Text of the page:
Glencore could benefit from U.S. weather woes

LONDON, U.K. (Reuters) — The impact that the worst U.S. drought since the 1930s is having on grain markets has created opportunities for Glencore, especially after its takeover of Viterra, company officials say.

“In terms of the outlook for the balance of the year, the environment is a good one: high prices, lots of volatility, a lot of dislocation, tightness, a lot of arbitrage opportunities,” said Chris Mahoney, director of agricultural products.

“I think we will both be able to provide the world with solutions, getting stuff to where it’s needed quickly and timely, and that should also be good for Glencore.”

Glencore’s takeover of Viterra was timed well, before the sharp run-up in grain prices, said chief executive officer Ivan Galesburg.

In March, it offered Viterra $6.1 billion for the company, which owns the biggest share of Western Canada’s grain storage and farm supply outlets, as well as nearly all grain storage capacity in South Australia.

“Viterra makes our business more global and where you might have some issues from time to time in Russia or Ukraine, in Canada and Australia we’re not going to have such issues,” Mahoney said.

He added that the hot, dry weather in the United States, the world’s biggest corn producer, will force a change in trade flows.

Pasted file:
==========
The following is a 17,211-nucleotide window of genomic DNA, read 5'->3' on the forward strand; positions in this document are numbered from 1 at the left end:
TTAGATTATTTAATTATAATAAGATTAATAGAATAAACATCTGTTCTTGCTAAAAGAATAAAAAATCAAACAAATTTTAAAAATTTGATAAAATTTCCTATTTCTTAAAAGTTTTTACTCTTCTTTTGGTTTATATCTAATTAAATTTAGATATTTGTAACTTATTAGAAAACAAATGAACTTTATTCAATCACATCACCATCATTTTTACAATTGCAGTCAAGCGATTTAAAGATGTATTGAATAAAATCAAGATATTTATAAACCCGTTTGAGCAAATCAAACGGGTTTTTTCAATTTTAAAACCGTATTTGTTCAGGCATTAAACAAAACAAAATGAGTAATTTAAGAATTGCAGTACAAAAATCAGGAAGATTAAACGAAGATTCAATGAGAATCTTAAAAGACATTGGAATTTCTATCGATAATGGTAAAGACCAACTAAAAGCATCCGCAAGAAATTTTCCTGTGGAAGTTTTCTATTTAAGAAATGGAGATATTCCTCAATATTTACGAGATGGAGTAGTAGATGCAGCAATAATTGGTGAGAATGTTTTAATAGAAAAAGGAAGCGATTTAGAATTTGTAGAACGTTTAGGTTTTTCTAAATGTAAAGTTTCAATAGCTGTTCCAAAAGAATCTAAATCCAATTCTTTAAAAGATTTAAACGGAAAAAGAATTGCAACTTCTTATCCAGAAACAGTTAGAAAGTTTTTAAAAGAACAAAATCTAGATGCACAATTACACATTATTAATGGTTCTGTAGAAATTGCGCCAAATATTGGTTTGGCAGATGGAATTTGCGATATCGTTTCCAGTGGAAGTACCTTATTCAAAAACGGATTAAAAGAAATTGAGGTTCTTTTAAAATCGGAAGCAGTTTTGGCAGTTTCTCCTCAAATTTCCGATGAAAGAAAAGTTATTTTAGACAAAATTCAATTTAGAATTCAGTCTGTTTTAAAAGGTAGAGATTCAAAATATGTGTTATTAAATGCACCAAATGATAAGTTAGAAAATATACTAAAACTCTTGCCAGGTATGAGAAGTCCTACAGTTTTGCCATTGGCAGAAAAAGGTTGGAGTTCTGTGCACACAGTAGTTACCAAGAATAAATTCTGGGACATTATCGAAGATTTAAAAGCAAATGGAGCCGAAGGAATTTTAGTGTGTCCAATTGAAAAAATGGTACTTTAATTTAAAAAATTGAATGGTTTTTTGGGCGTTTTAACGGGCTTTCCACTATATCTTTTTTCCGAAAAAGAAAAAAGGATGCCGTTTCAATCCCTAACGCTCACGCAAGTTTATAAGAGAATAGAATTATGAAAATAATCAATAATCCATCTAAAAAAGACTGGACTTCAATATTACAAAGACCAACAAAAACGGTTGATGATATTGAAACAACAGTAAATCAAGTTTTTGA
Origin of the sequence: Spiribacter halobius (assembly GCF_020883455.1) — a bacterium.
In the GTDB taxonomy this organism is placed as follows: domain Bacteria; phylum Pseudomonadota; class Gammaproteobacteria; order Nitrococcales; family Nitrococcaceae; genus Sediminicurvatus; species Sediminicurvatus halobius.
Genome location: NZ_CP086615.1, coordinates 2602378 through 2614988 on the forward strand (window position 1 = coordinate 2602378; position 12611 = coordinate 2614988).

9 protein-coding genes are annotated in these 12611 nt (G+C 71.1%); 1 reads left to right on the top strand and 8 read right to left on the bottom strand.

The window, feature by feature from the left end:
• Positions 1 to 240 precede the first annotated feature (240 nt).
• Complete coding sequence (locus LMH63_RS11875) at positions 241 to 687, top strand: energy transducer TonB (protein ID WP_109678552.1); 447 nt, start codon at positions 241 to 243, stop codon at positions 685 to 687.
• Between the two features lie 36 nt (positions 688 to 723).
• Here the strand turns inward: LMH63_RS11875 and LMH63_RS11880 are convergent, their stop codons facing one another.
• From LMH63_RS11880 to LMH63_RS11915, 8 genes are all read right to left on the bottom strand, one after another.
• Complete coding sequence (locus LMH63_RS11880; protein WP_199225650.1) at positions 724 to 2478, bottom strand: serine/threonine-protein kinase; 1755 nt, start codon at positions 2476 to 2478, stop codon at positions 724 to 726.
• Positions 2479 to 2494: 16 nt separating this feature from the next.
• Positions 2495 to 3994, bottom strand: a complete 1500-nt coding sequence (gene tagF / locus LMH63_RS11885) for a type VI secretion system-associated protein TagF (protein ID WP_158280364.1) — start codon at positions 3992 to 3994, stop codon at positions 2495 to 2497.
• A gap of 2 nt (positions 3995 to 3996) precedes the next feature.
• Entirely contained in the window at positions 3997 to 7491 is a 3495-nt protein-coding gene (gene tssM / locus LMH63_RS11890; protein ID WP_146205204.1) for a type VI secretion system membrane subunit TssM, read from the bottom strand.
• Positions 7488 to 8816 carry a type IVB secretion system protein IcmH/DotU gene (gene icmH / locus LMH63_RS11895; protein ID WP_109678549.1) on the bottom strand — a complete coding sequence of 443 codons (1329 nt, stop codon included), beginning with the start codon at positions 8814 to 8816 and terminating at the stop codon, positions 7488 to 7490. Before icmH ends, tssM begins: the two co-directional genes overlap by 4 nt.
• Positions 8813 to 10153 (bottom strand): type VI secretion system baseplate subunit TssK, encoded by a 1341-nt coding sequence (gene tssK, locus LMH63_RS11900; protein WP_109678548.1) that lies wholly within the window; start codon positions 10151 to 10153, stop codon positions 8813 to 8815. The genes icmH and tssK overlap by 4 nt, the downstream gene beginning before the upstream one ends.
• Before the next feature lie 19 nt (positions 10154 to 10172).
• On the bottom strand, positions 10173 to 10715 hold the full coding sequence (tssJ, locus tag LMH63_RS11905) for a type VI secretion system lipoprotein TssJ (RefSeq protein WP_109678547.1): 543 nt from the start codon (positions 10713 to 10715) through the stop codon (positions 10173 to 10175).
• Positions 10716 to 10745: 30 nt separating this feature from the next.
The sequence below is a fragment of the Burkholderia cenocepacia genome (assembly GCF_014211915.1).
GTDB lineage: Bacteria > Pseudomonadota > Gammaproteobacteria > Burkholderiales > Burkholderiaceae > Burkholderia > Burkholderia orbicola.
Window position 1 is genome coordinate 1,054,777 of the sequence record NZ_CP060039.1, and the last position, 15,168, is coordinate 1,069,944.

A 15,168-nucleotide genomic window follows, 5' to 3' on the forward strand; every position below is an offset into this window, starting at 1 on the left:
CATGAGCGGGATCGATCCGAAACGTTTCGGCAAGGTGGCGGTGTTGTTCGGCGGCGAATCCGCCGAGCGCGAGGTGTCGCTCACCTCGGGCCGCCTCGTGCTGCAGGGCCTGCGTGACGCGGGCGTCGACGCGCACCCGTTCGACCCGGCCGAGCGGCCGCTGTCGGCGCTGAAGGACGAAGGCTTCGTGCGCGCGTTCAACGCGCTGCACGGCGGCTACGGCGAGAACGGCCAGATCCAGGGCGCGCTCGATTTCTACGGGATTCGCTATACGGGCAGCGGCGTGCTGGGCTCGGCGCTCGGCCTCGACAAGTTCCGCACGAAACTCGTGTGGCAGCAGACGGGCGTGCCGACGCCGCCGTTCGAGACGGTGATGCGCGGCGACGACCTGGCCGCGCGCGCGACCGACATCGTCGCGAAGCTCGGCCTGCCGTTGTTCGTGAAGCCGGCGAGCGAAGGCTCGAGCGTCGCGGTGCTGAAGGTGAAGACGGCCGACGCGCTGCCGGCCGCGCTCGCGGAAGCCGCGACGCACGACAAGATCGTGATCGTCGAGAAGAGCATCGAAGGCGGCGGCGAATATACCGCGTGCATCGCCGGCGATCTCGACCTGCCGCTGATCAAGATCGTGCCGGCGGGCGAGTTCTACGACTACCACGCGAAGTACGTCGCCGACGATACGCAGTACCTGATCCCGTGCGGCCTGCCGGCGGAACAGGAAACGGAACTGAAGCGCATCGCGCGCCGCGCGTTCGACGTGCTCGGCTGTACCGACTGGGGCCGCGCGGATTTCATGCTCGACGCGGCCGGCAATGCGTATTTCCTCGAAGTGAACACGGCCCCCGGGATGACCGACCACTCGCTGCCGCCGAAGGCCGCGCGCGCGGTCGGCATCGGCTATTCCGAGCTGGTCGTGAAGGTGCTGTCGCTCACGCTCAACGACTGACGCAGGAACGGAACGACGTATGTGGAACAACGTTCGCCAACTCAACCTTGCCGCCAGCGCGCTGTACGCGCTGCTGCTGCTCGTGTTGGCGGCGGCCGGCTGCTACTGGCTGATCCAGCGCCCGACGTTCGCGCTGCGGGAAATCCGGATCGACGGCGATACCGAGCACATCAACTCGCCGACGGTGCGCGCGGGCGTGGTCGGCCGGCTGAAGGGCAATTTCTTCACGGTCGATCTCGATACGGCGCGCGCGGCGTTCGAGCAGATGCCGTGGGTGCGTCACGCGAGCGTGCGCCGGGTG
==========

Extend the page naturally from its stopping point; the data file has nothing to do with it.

“The U.S. weather starting in mid-May … has been among the worst three or four years of the century, comparable to the dust bowl years of the mid-’30s,” he said.

The drought has sent corn and soy prices to all-time highs, raising the threat of a global food crisis such as the one in 2008, when surging prices of staple crops provoked rioting in some countries.

Earlier this month, Germany’s Commerzbank removed agricultural products from a commodity index fund after accusations that speculation has pushed up food prices and fuelled unrest in poor countries.

Mahoney questioned whether production and export forecasts from the U.S. Department of Agriculture would have to be revised again after being slashed in August.

“The U.S. corn crop, which in May was estimated to be 380 million tonnes, is now estimated to be only 270 million tonnes, but that may still be high,” he said.

He also questioned whether the United States would be able to export 33 million tonnes of corn, as forecast this month by the USDA, down from a previous estimate of 48 million tonnes.

“This is a very unusual situation,” he said. “We’ve had crop losses in 2008, there was a wheat problem, but I think we’ve seen nothing on the scale of this.”

Glencore reported a smaller than expected drop in first half profit Aug. 21 and said its $30 billion bid for miner Xstrata was not a “must-do” deal.

Russia, also hit by drought, has ruled out a ban on grain exports during 2012, but Mahoney said the situation would have to be monitored closely.

Russia shocked markets in 2010 with a ban on exports when the scale of harvest losses became clear.

“I think if the current export pace continues and if… they get most of the way through their exportable surplus by November or December, they could possibly have a rethink,” Mahoney said.

Glencore has a hedging strategy in place so that a ban on exports, would have a scant impact on the company.



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